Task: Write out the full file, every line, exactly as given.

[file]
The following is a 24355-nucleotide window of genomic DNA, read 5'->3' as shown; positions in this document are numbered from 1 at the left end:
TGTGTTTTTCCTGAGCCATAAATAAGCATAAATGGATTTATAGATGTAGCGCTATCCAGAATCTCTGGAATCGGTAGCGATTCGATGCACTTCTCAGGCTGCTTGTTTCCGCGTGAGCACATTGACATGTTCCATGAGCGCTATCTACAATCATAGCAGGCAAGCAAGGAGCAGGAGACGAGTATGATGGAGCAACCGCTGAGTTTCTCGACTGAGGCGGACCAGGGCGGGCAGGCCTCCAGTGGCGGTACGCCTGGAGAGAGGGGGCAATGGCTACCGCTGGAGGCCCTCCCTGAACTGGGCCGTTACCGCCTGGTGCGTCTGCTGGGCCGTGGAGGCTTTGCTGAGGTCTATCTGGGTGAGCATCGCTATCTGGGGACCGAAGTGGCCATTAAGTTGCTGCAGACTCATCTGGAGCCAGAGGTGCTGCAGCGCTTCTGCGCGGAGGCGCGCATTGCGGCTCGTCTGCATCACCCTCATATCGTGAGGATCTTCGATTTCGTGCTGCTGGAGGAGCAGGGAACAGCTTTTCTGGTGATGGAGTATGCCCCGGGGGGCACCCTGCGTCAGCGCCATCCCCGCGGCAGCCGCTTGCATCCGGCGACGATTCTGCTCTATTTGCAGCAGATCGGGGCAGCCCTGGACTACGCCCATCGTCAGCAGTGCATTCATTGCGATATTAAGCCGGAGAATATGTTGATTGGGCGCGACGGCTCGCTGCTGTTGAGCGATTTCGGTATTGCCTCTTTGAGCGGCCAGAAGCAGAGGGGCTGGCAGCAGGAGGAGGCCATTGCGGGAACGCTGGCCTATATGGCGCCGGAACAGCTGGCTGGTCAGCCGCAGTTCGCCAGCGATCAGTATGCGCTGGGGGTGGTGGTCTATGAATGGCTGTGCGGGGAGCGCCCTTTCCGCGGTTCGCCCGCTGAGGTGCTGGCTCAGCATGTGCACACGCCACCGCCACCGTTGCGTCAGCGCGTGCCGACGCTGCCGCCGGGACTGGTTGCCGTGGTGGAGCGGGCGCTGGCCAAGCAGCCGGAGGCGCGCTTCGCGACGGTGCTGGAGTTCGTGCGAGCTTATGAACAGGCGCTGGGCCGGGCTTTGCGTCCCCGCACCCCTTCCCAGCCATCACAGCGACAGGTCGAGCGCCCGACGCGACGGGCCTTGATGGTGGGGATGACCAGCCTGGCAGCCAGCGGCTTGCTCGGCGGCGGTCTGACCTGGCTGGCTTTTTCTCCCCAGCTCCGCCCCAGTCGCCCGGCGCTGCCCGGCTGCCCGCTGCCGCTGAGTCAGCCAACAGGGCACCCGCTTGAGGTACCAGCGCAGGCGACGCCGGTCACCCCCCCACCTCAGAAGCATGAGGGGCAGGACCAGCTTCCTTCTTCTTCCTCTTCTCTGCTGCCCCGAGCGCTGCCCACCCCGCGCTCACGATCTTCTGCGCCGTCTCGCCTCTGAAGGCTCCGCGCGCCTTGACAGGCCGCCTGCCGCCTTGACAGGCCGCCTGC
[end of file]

The following is a 24355-nucleotide window of genomic DNA, read 5'->3' as shown; positions in this document are numbered from 1 at the left end:
TGTGTTTTTCCTGAGCCATAAATAAGCATAAATGGATTTATAGATGTAGCGCTATCCAGAATCTCTGGAATCGGTAGCGATTCGATGCACTTCTCAGGCTGCTTGTTTCCGCGTGAGCACATTGACATGTTCCATGAGCGCTATCTACAATCATAGCAGGCAAGCAAGGAGCAGGAGACGAGTATGATGGAGCAACCGCTGAGTTTCTCGACTGAGGCGGACCAGGGCGGGCAGGCCTCCAGTGGCGGTACGCCTGGAGAGAGGGGGCAATGGCTACCGCTGGAGGCCCTCCCTGAACTGGGCCGTTACCGCCTGGTGCGTCTGCTGGGCCGTGGAGGCTTTGCTGAGGTCTATCTGGGTGAGCATCGCTATCTGGGGACCGAAGTGGCCATTAAGTTGCTGCAGACTCATCTGGAGCCAGAGGTGCTGCAGCGCTTCTGCGCGGAGGCGCGCATTGCGGCTCGTCTGCATCACCCTCATATCGTGAGGATCTTCGATTTCGTGCTGCTGGAGGAGCAGGGAACAGCTTTTCTGGTGATGGAGTATGCCCCGGGGGGCACCCTGCGTCAGCGCCATCCCCGCGGCAGCCGCTTGCATCCGGCGACGATTCTGCTCTATTTGCAGCAGATCGGGGCAGCCCTGGACTACGCCCATCGTCAGCAGTGCATTCATTGCGATATTAAGCCGGAGAATATGTTGATTGGGCGCGACGGCTCGCTGCTGTTGAGCGATTTCGGTATTGCCTCTTTGAGCGGCCAGAAGCAGAGGGGCTGGCAGCAGGAGGAGGCCATTGCGGGAACGCTGGCCTATATGGCGCCGGAACAGCTGGCTGGTCAGCCGCAGTTCGCCAGCGATCAGTATGCGCTGGGGGTGGTGGTCTATGAATGGCTGTGCGGGGAGCGCCCTTTCCGCGGTTCGCCCGCTGAGGTGCTGGCTCAGCATGTGCACACGCCACCGCCACCGTTGCGTCAGCGCGTGCCGACGCTGCCGCCGGGACTGGTTGCCGTGGTGGAGCGGGCGCTGGCCAAGCAGCCGGAGGCGCGCTTCGCGACGGTGCTGGAGTTCGTGCGAGCTTATGAACAGGCGCTGGGCCGGGCTTTGCGTCCCCGCACCCCTTCCCAGCCATCACAGCGACAGGTCGAGCGCCCGACGCGACGGGCCTTGATGGTGGGGATGACCAGCCTGGCAGCCAGCGGCTTGCTCGGCGGCGGTCTGACCTGGCTGGCTTTTTCTCCCCAGCTCCGCCCCAGTCGCCCGGCGCTGCCCGGCTGCCCGCTGCCGCTGAGTCAGCCAACAGGGCACCCGCTTGAGGTACCAGCGCAGGCGACGCCGGTCACCCCCCCACCTCAGAAGCATGAGGGGCAGGACCAGCTTCCTTCTTCTTCCTCTTCTCTGCTGCCCCGAGCGCTGCCCACCCCGCGCTCACGATCTTCTGCGCCGTCTCGCCTCTGAAGGCTCCGCGCGCCTTGACAGGCCGCCTGCCGCCTTGACAGGCCGCCTGC